An Exhaustive Review Of The Absurd Taco Bell Sriracha Quesarito

An Exhaustive Review of the Absurd Taco Bell Sriracha Quesarito

I spent four years in college doing everything in my power to destroy my high school athlete body with a wild variety of alcohol and a diet consisting of mostly Little Caesers pizza and Monster Energy. Referring to my figure as a “dad body,” while endearing, would be an insult to hardworking fathers everywhere. I’ve recently been taking large strides to be able to take the stairs without needing a change of clothes halfway through the first flight.

That being said, there are a few things I refuse to give up: multi-hour Netflix binges in bed, throwing in the occasional lipper after a long day, and most importantly, getting incredibly drunk and eating impressive amounts of greasy fast food on the weekend.

Drunk food is an essential part of any poorly balanced diet. Taco Bell has taken another unnecessary attempt at creating the ultimate drunk food, which provides further evidence of its campaign to see how comically unhealthy the chain can make its products before people stop eating there.

Luckily for Taco Bell, it’s going to take a lot more grease, cheese, and MSG to scare me off. Hold on to your sombreros — below is an exhaustive review of the new Taco Bell Sriracha Quesarito.

Last June, Taco Bell released the Quesarito, thus answering the pleas literally nobody was making for a new combination of the same five ingredients. The world’s finest Mexican establishment took it upon itself to combine two full-sized entrees into a single $2 menu item. Before this, you had to spend upward of $10 at your local Chipotle, making every employee dream of a back kitchen that would permit them to spit in your stupid order.

After what I can only imagine was an incredibly successful eight-month run for the Taco Bell Quesarito, the product development team decided to tirelessly reassess the product:

Product Developer 1: “How can we make the Quesarito even better?”

Product Developer 2: “We could give everyone heartburn?”

Product Developer 1: “Bingo”

And thus, the all-new Sriracha Quesarito was born.

On Friday night, I consumed a dangerous number of whiskey and Cokes and decided to try and soak some of it up to take the edge off of Saturday’s inevitable hangover. I went to Taco Bell and ordered two ground beef Sriracha Quesaritos. As I powered through each nacho cheese-filled bite, I felt as if I was staring directly into the eyes of God.

My heart tells me to screw the formalities and boldly claim that this is the greatest drunk food to ever exist. However, I’ve recently received feedback that I make terrible decisions on a fairly regular basis, so I’ve weighed out the pros and cons in a strongly biased attempt at a more objective approach.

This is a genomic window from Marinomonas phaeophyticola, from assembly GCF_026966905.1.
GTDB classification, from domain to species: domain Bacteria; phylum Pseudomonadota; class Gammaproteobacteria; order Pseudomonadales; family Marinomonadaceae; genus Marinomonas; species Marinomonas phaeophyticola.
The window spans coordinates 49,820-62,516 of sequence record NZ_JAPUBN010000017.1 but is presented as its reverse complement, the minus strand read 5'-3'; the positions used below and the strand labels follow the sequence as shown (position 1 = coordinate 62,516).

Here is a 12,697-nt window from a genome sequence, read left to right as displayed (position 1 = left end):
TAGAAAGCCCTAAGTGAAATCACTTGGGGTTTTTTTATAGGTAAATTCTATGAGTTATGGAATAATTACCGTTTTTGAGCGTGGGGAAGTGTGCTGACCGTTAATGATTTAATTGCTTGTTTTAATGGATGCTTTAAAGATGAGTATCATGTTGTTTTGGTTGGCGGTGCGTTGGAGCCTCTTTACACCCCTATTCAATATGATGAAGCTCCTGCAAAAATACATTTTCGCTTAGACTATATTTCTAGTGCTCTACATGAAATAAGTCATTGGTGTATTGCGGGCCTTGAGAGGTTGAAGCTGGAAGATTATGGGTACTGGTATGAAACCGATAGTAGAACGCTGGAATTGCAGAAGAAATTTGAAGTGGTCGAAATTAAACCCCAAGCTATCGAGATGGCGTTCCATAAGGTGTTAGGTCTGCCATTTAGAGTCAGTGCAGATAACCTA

In my mind, the essential flavor groups for quality drunk dining include spicy, savory, sweet, and cheesy. Taco Bell managed to combine all of these with surprising subtlety. One would expect a full-flavored bonanza like this to cost a lot, but given Taco Bell’s propensity to substitute ground beef with dog food, this new treat rings up for a respectable $2.50. Arguably the greatest trait which differentiates this item from the competition is its implementation of dual tortillas. The two tortillas provide double the alcohol absorption, while keeping nacho cheese, rice, sauce, and beef well contained and relatively drunk-proof.


When you’re going through the drive thru at 2:30 in the morning, don’t request four orders. The overnight T-Bell employee may say its no problem at all, but you’re going to end up with at least one Quesarito laced with enough hot sauce to put down a fully grown silverback gorilla. Quesarito number two hit the mark harder than it hit my bowels Saturday morning at the gym, but for any of you cowards out there who can’t take the heat, steer clear of this one. Lastly, each Quesarito clocks in at 650 calories, but it’ll be through your system in three hours so that’s more of a moot point.

Chances are, the Food and Drug Administration is going to catch wind soon, so get it while you can.

Image via Ken Wolter /

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Smiling and dialing, I'm the Icky Woods of cold calls.

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